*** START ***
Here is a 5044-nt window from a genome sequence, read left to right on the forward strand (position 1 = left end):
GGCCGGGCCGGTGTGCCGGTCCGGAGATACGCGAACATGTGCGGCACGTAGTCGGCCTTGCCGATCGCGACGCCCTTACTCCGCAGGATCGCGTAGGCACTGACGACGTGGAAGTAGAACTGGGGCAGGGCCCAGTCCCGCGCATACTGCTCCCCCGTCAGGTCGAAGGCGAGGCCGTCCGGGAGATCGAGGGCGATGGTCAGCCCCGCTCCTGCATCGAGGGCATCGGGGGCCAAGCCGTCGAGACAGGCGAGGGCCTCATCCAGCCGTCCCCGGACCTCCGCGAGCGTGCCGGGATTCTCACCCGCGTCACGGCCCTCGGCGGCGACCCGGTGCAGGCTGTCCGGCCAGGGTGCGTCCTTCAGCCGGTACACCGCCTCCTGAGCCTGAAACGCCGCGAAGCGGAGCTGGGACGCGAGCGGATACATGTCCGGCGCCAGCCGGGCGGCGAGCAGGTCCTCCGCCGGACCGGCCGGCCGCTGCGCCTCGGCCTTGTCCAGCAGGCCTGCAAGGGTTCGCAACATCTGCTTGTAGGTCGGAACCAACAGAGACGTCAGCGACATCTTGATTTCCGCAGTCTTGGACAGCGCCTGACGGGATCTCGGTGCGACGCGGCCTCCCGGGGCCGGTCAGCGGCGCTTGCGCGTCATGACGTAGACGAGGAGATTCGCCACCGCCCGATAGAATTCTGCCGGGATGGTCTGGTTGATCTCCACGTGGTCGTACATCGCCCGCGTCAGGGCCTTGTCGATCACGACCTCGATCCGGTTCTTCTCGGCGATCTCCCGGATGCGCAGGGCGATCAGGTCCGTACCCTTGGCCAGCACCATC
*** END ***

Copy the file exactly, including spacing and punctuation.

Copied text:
Here is a 5044-nt window from a genome sequence, read left to right on the forward strand (position 1 = left end):
GGCCGGGCCGGTGTGCCGGTCCGGAGATACGCGAACATGTGCGGCACGTAGTCGGCCTTGCCGATCGCGACGCCCTTACTCCGCAGGATCGCGTAGGCACTGACGACGTGGAAGTAGAACTGGGGCAGGGCCCAGTCCCGCGCATACTGCTCCCCCGTCAGGTCGAAGGCGAGGCCGTCCGGGAGATCGAGGGCGATGGTCAGCCCCGCTCCTGCATCGAGGGCATCGGGGGCCAAGCCGTCGAGACAGGCGAGGGCCTCATCCAGCCGTCCCCGGACCTCCGCGAGCGTGCCGGGATTCTCACCCGCGTCACGGCCCTCGGCGGCGACCCGGTGCAGGCTGTCCGGCCAGGGTGCGTCCTTCAGCCGGTACACCGCCTCCTGAGCCTGAAACGCCGCGAAGCGGAGCTGGGACGCGAGCGGATACATGTCCGGCGCCAGCCGGGCGGCGAGCAGGTCCTCCGCCGGACCGGCCGGCCGCTGCGCCTCGGCCTTGTCCAGCAGGCCTGCAAGGGTTCGCAACATCTGCTTGTAGGTCGGAACCAACAGAGACGTCAGCGACATCTTGATTTCCGCAGTCTTGGACAGCGCCTGACGGGATCTCGGTGCGACGCGGCCTCCCGGGGCCGGTCAGCGGCGCTTGCGCGTCATGACGTAGACGAGGAGATTCGCCACCGCCCGATAGAATTCTGCCGGGATGGTCTGGTTGATCTCCACGTGGTCGTACATCGCCCGCGTCAGGGCCTTGTCGATCACGACCTCGATCCGGTTCTTCTCGGCGATCTCCCGGATGCGCAGGGCGATCAGGTCCGTACCCTTGGCCAGCACCATC